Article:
if  [ "$INIT" = "64" ] ||  [ "$COMPILER" = "64" ] ; then
           echo "    In this case he has (because we have 64bit programs)"
       else
           echo "    We don't see such signs so you most likely run a 32bit kernel"
           echo "    (A 64bit CPU can run 32bit kernels)"
       fi
fi
echo "Your /sbin/init process is $INIT bit"
if [ "$CPU" = "64" ] ; then
     echo "    Most other core OS programs will probably be $INIT bits also."
     echo "    You may use the following command to check a specific program."
     echo "      file -L /path/to/program"
fi
if [ "$UNIFORM" = "NO" ] && [ "$INIT" = "32" ] ; then
     echo "    (Note that a 64bit kernel may start a 32bit init process)"
fi
echo "Your C compiler is configured to produce $COMPILER bit executables"
if [ "$UNIFORM" = "NO" ] && [ "$COMPILER" = "32" ] ; then
        echo "    (Note that a 64bit compiler may be setup to produce 32bit code)"
fi

If you want to know more read these two pages from where I got most of the information a) https://stackoverflow.com/questions/246007/how-to-determine-whether-a-given-linux-is-32-bit-or-64-bit b) https://unix.stackexchange.com/a/134394/73271

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0

If you want to see only the platform that you are running on, you can use

uname -i

The full list of supported options for uname is

$ uname --help
Usage: uname [OPTION]...
Print certain system information.  With no OPTION, same as -s.

  -a, --all                print all information, in the following order,
                             except omit -p and -i if unknown:
  -s, --kernel-name        print the kernel name
  -n, --nodename           print the network node hostname
  -r, --kernel-release     print the kernel release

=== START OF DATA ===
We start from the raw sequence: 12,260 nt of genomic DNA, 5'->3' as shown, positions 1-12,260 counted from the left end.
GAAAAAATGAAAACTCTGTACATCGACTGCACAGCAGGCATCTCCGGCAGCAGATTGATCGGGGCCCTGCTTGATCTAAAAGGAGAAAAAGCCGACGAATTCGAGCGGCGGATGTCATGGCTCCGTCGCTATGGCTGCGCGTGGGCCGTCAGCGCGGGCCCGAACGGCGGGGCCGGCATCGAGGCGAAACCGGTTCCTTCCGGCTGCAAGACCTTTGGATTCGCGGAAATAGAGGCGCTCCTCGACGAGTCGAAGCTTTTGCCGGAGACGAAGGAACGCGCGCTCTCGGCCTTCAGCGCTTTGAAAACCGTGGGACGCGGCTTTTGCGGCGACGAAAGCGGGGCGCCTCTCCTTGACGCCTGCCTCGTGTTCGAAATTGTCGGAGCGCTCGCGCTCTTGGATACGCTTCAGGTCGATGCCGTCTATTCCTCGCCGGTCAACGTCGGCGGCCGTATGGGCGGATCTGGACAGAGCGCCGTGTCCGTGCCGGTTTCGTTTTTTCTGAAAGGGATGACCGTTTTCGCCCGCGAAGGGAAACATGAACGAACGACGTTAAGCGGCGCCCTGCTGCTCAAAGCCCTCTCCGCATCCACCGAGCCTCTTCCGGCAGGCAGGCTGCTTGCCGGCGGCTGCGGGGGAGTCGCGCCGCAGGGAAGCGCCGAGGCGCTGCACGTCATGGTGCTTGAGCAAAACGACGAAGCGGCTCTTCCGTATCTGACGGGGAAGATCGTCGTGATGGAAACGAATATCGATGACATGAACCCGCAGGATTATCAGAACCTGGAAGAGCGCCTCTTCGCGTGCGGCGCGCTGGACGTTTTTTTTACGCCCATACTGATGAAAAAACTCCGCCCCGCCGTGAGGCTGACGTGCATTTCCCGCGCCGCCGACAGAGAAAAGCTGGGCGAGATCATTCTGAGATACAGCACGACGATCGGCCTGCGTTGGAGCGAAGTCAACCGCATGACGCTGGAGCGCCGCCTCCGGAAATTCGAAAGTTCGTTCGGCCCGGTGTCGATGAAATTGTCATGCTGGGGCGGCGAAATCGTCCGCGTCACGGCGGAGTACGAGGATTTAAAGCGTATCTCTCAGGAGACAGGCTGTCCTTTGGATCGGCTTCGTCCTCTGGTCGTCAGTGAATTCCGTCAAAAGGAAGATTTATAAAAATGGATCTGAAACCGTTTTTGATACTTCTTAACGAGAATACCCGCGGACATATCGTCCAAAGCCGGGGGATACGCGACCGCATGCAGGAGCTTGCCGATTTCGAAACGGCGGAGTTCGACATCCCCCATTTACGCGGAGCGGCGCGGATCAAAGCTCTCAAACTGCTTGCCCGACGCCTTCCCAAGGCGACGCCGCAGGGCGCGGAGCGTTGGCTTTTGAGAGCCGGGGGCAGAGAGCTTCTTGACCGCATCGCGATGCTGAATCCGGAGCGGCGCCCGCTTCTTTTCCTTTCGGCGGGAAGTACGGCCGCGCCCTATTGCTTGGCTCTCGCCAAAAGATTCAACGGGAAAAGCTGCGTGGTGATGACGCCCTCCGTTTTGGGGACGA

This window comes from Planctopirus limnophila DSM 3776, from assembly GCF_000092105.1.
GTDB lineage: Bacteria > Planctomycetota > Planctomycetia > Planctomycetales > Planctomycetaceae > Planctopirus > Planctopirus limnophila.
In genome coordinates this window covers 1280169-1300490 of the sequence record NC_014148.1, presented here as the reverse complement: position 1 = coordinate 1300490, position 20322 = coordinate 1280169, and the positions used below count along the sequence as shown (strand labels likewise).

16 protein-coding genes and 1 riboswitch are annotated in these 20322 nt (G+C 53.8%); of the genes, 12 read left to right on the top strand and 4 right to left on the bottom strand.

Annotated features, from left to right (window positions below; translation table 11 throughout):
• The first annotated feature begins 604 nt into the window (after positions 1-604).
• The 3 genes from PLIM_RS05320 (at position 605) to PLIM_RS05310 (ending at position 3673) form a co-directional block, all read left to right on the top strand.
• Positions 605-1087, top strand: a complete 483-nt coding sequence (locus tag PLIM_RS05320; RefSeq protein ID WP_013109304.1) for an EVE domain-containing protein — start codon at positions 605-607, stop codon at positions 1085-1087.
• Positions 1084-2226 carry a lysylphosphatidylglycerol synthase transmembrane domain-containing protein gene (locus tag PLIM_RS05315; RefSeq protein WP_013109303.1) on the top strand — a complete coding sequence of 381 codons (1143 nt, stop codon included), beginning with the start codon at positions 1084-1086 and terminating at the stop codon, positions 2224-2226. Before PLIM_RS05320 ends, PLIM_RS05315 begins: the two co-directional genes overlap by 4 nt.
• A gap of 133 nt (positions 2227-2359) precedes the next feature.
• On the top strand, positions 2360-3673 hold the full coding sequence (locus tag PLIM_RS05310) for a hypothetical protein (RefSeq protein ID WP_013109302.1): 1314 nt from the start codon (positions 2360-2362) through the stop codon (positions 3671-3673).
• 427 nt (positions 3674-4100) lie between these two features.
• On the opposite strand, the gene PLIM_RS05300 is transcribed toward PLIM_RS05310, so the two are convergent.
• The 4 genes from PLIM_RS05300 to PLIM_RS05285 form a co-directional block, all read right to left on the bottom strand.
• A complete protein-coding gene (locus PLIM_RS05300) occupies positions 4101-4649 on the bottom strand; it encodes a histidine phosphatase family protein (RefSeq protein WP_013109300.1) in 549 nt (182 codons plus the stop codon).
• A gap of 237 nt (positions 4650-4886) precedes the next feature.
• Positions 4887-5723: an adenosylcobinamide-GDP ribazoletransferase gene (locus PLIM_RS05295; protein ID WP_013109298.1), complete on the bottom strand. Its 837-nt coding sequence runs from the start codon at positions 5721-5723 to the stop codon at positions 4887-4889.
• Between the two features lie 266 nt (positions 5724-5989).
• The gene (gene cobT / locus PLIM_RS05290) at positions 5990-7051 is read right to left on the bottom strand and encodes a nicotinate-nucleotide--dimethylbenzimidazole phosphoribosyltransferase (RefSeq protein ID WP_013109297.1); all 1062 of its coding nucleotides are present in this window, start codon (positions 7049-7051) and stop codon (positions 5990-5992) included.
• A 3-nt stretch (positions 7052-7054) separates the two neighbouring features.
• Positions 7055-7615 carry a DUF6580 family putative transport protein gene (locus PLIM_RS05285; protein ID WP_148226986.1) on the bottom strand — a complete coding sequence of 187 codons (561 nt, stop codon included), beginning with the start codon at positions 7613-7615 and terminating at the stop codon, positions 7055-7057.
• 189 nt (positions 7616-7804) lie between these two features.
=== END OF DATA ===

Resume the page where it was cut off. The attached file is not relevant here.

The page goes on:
-v, --kernel-version     print the kernel version
  -m, --machine            print the machine hardware name
  -p, --processor          print the processor type or "unknown"
  -i, --hardware-platform  print the hardware platform or "unknown"
  -o, --operating-system   print the operating system
      --help     display this help and exit
      --version  output version information and exit
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  • uname -i prints GenuineIntel, which isn't really what he's looking for. – drrlvn Aug 26 '09 at 11:58
  • and Unknown on a Mac. – Rich Bradshaw Aug 26 '09 at 12:07
  • prints i386 on my machine! – a_m0d Aug 27 '09 at 1:46
0

CLFLUSHSIZE doesn't tell you anything about the processor's operating mode. According to this answer, it refers to the smallest flushable unit of cache. In your case, cache lines are read/written in units of 64 bytes.

uname output varies too much to be useful, as a glance at Wikipedia's table of examples shows. The most reliable method is getconf LONG_BIT as show in Aquarius Power's answer. This works regardless of processor architecture, so is just at home on ARM, Power, or MIPS as on x86.